House Panel Cuts $719 Million From Missile Defense Programs

By | May 19, 2008 | Satellite News Feed

Poll Shows 83 Percent Of Americans Back Missile Defense

With 26 nations wielding ballistic missiles, the United States has too few ballistic missile defense assets, yet a House panel is attempting to cut $719 million from the authorization for missile defense programs, an advocacy group stated.

The authorization cuts, proposed by the House Armed Services Committee, won’t become law unless they are approved by the full House, by the Senate that is considering a measure strongly funding missile defense, and an eventual House-Senate conference committee. (Please see full story in this issue on the committee and its member, Rep. Trent Franks (R- Ariz.), a Missile Defense Caucus leader.)

In response to the House panel action, the Missile Defense Advocacy Alliance (MDAA) expressed astonishment, saying that amidst proliferating missile threats facing the United States and its allies, this should be a time to increase funding for missile defense programs, rather than cut financial support.

There already exists a gap between U.S. missile defense capabilities and the mushrooming spread of missiles around the globe, including ballistic missile capabilities commanded by unfriendly nations with nuclear programs, according to Riki Ellison, MDAA president.

"With 26 foreign countries having deployed ballistic missiles, the U.S. does not have enough missile defense systems to counter the threat posed by" more than two dozen nations, Ellison stated.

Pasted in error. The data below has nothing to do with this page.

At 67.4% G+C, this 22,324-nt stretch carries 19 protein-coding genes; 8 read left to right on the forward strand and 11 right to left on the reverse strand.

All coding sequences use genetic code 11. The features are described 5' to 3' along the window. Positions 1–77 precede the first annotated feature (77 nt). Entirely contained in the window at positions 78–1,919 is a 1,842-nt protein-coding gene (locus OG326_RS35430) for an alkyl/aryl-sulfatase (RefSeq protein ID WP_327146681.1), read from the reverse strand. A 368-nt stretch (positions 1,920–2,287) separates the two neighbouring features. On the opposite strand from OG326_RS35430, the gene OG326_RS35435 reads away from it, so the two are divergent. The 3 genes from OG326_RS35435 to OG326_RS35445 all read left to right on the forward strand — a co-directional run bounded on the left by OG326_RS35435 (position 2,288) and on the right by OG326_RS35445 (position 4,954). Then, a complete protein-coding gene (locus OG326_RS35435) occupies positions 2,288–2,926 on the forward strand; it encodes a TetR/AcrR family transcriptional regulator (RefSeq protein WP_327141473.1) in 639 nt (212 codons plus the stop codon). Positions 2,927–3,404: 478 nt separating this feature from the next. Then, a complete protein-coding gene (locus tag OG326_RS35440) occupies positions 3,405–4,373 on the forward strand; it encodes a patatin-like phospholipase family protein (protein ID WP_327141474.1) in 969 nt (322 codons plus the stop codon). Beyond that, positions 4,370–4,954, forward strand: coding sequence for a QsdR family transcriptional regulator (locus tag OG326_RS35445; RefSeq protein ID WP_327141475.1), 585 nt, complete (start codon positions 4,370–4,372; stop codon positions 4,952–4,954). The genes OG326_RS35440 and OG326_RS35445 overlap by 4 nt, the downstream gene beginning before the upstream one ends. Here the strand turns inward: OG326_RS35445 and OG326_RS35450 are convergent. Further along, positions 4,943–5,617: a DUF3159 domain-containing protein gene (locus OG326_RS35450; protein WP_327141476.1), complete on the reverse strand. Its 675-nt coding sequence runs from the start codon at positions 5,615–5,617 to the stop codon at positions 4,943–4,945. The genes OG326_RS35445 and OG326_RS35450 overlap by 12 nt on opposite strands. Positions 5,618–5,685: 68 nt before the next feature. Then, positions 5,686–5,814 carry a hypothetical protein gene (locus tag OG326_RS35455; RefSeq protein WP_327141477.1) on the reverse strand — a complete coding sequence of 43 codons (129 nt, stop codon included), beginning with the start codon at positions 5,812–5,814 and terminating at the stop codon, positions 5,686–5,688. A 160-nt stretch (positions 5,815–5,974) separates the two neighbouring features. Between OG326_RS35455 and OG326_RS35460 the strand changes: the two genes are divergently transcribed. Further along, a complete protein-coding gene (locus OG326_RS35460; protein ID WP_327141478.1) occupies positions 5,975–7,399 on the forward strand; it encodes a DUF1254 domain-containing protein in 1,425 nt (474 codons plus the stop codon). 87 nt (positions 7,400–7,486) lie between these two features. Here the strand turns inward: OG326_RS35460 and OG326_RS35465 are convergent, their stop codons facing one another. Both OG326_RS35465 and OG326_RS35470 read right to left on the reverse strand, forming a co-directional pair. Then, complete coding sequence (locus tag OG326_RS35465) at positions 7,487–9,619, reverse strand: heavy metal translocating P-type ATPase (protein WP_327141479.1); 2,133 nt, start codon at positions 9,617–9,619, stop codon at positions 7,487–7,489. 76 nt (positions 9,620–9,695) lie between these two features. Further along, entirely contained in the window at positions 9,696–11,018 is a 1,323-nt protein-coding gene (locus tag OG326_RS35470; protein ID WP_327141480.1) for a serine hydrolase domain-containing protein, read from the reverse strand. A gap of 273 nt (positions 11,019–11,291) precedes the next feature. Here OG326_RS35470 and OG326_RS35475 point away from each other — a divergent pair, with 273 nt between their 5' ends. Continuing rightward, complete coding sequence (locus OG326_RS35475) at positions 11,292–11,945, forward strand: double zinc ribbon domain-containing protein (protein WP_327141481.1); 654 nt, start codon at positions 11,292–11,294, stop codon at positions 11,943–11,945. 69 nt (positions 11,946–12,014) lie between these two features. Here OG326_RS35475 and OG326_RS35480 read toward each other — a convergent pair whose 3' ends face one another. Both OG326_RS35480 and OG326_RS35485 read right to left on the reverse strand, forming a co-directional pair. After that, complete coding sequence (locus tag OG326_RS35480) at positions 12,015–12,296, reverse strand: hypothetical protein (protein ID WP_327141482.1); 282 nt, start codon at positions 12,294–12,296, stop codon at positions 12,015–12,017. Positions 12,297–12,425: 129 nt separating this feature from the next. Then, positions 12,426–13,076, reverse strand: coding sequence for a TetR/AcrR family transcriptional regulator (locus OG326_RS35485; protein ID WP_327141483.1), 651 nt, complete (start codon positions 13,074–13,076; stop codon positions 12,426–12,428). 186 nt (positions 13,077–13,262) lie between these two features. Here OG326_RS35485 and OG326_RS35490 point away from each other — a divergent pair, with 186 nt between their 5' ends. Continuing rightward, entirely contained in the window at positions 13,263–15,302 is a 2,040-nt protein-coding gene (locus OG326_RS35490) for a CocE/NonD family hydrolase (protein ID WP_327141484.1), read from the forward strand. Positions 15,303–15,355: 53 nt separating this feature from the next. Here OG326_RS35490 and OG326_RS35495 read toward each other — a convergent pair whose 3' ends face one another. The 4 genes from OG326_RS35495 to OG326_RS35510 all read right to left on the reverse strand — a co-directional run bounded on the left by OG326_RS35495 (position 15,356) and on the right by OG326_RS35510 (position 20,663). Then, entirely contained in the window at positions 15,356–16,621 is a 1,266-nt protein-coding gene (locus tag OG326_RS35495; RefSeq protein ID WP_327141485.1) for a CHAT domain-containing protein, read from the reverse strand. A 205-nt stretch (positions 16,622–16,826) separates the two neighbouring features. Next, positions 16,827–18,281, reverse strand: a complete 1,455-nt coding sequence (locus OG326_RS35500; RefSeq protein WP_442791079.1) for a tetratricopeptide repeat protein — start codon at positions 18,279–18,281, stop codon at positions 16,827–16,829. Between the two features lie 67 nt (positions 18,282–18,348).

Those 26 nations, he continued, are Armenia, Bahrain, Belarus, China, Egypt, France, Georgia, India, Iran, Israel, Kazakhstan, Libya, North Korea, Pakistan, Romania, Russia, Saudi Arabia, Slovakia, Syria, Turkey, Turkmenistan, Ukraine, United Arab Emirates, United Kingdom, Vietnam and Yemen.

Among those, China has land-based nuclear-tipped missiles capable of striking the United States, and nuclear-powered submarines with nuclear-tipped missiles that can fire missiles from beneath the Pacific Ocean to strike East Coast U.S. cities. China also has more than 1,300 missiles aimed at the Strait of Taiwan that could destroy any U.S. Navy aircraft carrier group that attempted to defend Taiwan.

Iran has fired missiles in a salvo launch, fired a missile from a submerged submarine, and is developing a space satellite program with technology similar to that needed for intercontinental ballistic missiles. It already possesses missiles capable of striking Israel, and Iranian President Mahmoud Ahmadinejad has said Israel should be wiped from the map. Further, Iran refuses to cease producing nuclear materials that it claims would be used to fuel an electrical generating plant, but which Western observers fear will be used to produce nuclear weapons that could be mounted on Iranian missiles.

North Korea also has fired missiles in a salvo, is developing a long-range Taepo Dong-2 missile that could strike cities in the United States, and possesses several nuclear weapons.